There is also a double standard when people talk about “personal responsibility regarding our own health”. Fat people seem to get blamed for their health problems while thin people may be pitied for situations beyond their control. I just don’t think the issue is as simple as lots of people saying “if you get sick it is your own fault.”

    Sorry about being so critical of this one post. I love your blog and I am definitely going to keep reading.

    Feminist at Sea

    1. Hi there,

      Thanks for taking the time to write, I’m so sorry that you were disturbed by the post. You brought up some really good points that I want to address.

      First and foremost, I should have made it clear that what I’m talking about will not work if someone has a mental illness that interferes with their ability to make decisions and ask for help. In that case it’s completely beyond my purview of knowledge.

      As for the wheelchair example I’m a bit less clear. People with disabilities may have limitations on their ability to exercise, but if their goals include movement then I would say that they are the only ones who can take responsibility to find movement that they enjoy within the realm of their possibilities. It’s certainly within their rights not to move if that is their preference.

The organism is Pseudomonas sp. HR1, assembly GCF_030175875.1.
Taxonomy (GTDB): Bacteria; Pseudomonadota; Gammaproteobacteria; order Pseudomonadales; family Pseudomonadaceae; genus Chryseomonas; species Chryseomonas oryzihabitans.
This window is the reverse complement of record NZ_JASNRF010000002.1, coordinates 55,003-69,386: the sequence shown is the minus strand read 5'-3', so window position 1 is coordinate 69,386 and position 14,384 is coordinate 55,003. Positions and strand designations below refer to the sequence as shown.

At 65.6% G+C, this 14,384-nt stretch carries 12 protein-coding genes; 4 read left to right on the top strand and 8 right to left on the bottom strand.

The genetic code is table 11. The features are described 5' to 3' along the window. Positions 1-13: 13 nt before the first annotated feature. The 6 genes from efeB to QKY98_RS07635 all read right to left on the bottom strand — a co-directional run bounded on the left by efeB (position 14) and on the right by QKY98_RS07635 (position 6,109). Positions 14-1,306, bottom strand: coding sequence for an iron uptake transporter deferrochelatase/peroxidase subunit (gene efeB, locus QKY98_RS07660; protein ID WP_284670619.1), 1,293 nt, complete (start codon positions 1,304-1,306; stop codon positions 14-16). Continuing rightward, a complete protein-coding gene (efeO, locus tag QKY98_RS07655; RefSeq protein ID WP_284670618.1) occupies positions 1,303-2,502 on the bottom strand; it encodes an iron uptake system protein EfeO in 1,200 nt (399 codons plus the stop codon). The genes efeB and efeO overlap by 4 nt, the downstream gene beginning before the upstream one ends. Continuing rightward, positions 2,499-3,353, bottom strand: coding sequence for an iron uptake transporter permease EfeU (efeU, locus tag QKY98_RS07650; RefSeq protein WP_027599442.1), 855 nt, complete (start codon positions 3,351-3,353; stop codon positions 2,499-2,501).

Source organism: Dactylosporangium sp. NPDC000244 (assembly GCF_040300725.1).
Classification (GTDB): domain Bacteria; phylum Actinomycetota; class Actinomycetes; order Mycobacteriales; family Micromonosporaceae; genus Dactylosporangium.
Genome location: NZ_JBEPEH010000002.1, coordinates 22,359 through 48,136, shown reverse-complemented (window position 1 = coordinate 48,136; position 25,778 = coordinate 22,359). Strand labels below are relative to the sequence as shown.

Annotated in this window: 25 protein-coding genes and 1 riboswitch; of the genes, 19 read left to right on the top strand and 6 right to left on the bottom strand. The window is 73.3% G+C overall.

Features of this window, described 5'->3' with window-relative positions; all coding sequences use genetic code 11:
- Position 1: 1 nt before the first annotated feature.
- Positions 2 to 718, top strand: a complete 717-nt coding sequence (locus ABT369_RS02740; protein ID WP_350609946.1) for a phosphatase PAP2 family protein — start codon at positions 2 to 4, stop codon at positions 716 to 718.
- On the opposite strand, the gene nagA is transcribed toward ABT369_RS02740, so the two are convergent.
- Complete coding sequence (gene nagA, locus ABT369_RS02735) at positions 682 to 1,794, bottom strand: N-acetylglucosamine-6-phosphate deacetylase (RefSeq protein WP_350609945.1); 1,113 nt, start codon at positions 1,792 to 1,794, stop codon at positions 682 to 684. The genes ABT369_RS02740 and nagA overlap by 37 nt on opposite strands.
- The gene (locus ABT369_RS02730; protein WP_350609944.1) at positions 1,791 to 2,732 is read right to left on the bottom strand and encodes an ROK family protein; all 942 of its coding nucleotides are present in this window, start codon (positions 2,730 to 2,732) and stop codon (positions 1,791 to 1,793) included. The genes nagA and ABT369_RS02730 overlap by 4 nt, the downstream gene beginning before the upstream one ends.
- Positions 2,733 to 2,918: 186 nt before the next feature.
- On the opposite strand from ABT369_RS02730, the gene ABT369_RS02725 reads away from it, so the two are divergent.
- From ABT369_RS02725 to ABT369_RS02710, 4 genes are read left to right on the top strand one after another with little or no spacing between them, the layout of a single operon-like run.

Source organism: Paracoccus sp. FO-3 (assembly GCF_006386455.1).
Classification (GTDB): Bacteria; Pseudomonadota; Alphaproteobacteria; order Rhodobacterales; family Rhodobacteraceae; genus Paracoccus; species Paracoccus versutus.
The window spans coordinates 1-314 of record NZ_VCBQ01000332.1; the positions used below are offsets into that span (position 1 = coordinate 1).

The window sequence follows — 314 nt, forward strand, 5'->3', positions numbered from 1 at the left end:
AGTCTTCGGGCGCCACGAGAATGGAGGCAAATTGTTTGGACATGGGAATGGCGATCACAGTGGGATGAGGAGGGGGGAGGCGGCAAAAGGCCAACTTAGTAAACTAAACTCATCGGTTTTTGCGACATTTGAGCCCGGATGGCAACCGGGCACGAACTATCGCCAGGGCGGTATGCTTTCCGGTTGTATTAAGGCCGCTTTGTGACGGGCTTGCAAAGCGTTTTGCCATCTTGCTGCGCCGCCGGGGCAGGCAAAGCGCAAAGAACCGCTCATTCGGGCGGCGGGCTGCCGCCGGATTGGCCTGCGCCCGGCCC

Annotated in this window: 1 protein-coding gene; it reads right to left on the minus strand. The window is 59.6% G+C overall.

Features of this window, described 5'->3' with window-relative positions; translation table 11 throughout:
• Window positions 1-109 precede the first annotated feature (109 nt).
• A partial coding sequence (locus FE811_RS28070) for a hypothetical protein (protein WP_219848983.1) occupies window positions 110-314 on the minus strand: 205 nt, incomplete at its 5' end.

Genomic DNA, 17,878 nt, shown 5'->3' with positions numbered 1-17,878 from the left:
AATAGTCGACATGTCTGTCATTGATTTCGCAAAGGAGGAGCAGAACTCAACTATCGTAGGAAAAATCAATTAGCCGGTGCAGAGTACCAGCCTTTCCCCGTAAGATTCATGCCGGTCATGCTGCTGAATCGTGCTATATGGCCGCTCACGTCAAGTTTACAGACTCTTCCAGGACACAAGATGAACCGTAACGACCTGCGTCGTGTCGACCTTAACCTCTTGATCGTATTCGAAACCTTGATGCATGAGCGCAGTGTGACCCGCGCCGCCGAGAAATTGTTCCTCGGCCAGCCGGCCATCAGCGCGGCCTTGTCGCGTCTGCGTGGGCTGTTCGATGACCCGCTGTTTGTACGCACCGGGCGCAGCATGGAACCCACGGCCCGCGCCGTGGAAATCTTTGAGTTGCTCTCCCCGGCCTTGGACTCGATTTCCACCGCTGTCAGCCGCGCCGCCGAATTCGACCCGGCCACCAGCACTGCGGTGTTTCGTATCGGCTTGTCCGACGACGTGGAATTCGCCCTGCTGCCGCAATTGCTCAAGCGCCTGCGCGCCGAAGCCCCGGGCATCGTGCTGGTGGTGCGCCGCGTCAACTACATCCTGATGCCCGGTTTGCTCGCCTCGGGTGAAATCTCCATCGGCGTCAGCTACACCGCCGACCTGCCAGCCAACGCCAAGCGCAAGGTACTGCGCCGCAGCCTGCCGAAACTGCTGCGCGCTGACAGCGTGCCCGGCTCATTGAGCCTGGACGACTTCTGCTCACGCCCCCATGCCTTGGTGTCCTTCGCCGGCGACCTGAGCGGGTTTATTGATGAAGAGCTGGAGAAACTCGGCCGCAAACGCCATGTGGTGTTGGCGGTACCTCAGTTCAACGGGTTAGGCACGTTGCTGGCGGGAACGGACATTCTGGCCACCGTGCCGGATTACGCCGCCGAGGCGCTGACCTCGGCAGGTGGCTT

I’ve worked with people who have a number of disabilities. Some people decided what they wanted, took charge and found a way to get it. Some people complained that they couldn’t have what they wanted because their disabilities precluded it. I’m not judging either option, just pointing out the difference in outcome of the two attitudes.

      For me, people who engage in healthy behaviors and still become ill fall into the “I couldn’t control the circumstance (illness) but I can control my reaction to it (treatment plan etc.)”.

      If I’m reading your response correctly, it sounds like you believe that I am saying that all illness can be prevented through healthy behaviors and therefore if you are sick it’s your own fault.